U.S. and Israeli officials met here today to resolve what the Americans said was "clearly an area of misunderstanding" leading to yesterday's confrontation between their respective military forces, and they agreed to establish a formal demarcation line to separate them.
Diplomatic sources said that civilian and military officials of the two countries together visited the spot where Marine Capt. Charles Johnson yesterday ordered three Israeli tanks to stop, then jumped atop one to halt their advance toward a jointly manned U.S.-Lebanese checkpoint. The officials agreed to deploy rows of colored barrels along the north-south railroad line that marks the perimeter of Marine territory.
In a news conference today, Johnson, who appeared embarrassed by his sudden fame, said he thought the repercussions from the incident, the latest in a series between U.S. and Israeli forces, were "a lot of fuss over not that big of a deal."
Describing the point at which he loaded his .45-caliber pistol and raised it in ready position, Johnson said "I just got on the tank and grabbed the guy and told him to stop his damn tanks."
Some Lebanese civilians are comparing the Marine derring-do to American fiction like "Dallas." There are indications here, however, that Johnson acted to ward off what could have been a bloody confrontation, not between the Marines and the Israelis, but between the Israeli Defense Force and the Lebanese Army.
As Col. Thomas Stokes, commander of the Marine contingent here, delicately put it the night after the incident, "His point was he was trying to avoid a situation where you would get a third party involved and a possible accident."
It is one of the ironies of the plight of the multinational force of Marines and French and Italian soldiers who came here to provide a powerful backup to the weak, splintered Lebanese Army, and help it to grow stronger so that it can extend the authority of the central government in Beirut, that it has become very aggressive before it has become very strong.
There are clear indications that what worried the Marines as the Israeli tanks rolled forward was less how the U.S. troops, their M16s slung over their shoulders, ammunition magazines in their pockets, would react as it was over what the Lebanese Army soldiers whose weapons were loaded might do in response.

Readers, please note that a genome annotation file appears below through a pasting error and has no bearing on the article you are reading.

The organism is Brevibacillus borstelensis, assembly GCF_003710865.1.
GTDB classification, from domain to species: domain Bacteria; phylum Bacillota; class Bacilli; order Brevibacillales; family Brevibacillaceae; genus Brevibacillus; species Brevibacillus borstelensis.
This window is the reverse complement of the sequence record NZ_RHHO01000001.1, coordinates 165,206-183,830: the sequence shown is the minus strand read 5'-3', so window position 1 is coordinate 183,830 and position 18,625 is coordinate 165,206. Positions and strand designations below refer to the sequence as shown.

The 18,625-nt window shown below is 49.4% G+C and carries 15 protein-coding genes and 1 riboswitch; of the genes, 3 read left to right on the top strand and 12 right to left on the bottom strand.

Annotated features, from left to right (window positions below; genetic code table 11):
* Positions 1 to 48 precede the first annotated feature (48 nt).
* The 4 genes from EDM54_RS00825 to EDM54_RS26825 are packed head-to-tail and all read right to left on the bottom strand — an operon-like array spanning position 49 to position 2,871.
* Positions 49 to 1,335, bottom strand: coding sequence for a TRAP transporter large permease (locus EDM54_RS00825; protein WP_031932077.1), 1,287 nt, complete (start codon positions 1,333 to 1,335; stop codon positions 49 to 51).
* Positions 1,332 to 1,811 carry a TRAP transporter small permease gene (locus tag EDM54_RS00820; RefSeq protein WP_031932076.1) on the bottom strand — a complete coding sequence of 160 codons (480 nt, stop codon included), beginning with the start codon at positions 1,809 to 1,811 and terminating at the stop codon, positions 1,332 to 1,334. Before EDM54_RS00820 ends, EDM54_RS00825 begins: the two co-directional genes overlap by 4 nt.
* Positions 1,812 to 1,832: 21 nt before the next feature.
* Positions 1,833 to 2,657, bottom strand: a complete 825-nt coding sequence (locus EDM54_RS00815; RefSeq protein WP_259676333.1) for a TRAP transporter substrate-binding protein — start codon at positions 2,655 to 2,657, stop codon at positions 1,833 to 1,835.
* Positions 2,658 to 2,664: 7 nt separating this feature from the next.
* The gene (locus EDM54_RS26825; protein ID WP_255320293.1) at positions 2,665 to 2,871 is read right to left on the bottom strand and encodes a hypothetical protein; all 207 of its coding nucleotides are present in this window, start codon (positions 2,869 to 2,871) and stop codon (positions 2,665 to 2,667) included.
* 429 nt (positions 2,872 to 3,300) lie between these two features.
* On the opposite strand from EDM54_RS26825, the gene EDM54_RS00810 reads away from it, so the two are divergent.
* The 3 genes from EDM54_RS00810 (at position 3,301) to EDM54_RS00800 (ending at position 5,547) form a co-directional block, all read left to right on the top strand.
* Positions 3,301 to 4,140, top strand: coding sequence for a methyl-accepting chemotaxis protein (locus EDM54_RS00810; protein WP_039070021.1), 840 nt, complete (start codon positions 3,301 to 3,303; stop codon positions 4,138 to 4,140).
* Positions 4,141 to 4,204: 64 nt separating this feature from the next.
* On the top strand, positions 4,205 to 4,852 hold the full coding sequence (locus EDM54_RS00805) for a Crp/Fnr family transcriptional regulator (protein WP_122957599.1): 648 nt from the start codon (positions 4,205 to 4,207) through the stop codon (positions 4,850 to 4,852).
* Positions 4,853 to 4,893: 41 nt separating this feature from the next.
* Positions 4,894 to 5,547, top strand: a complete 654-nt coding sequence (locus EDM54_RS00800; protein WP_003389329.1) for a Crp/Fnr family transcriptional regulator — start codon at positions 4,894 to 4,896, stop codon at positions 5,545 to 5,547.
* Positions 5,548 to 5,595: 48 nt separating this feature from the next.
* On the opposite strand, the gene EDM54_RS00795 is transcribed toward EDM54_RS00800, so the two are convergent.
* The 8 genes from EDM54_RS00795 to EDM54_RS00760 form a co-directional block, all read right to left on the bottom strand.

Increasingly, multinational force officers are privately expressing concern over the sudden aggressiveness and emboldened behavior of the Lebanese Army, now that it has the backup of some of the most powerful armies in the world.
On Monday, Italian troops and United Nations observers intervened when they happened upon two Israeli pickup trucks carrying five soldiers who were believed to have accidentally turned out of their zone into Lebanese Army territory.
The U.N. observers felt the Lebanese soldiers were ready to open fire and intervened to avoid what they described as a "very serious incident."
Not all incursion into the wrong territory are accidental in this nation carved up into zones controlled by, at last count, 19 different armies.
In the case of the Marines and the Israeli forces, positions had been discussed at a formal meeting involving the commanders of the two forces and in discussions through diplomatic channels several times before then. The problem there has been a disagreement over what was previously agreed upon, but even though the precise dividing lines were left vague both sides were made aware of the other's positions.
Today's meeting, diplomats said, was to clear up any lingering misunderstanding.
Although the demarcation agreement was announced by the Israeli government in Tel Aviv, a U.S. Embassy statement afterward said, without giving details, that "today's meeting was held to resolve what was clearly an area of misunderstanding revealed by yesterday's incident and the misunderstanding was resolved."
In Washington, the Pentagon and the State Department declined comment about the reported agreement.
There are confrontations here, however, when the question of demarcation lines is not a matter of confusion.
Last Sunday in southern Lebanon, for example, United Nations sources reported the following encounter:
An Israeli officer driving through a checkpoint manned by French troops in the southern Lebanon U.N. peace-keeping force was stopped and told he could not enter the area armed. He left only to reappear a half hour later with an Israeli halftrack and proceeded to establish an Israeli checkpoint--in front of that which the French were manning.
For about an hour the Israeli checkpoint stopped all traffic coming down the road, including a car in which the acting U.N. peace-keeping forces commander was traveling.
When the Israelis finally decided to disband the operation, they nudged a French soldier with the bumper of the halftrack as they went through his checkpoint.
French troops then loaded their guns, and forced the Israelis to lay down their arms. They were subsequently taken off to a French commander who admonished them for more than an hour.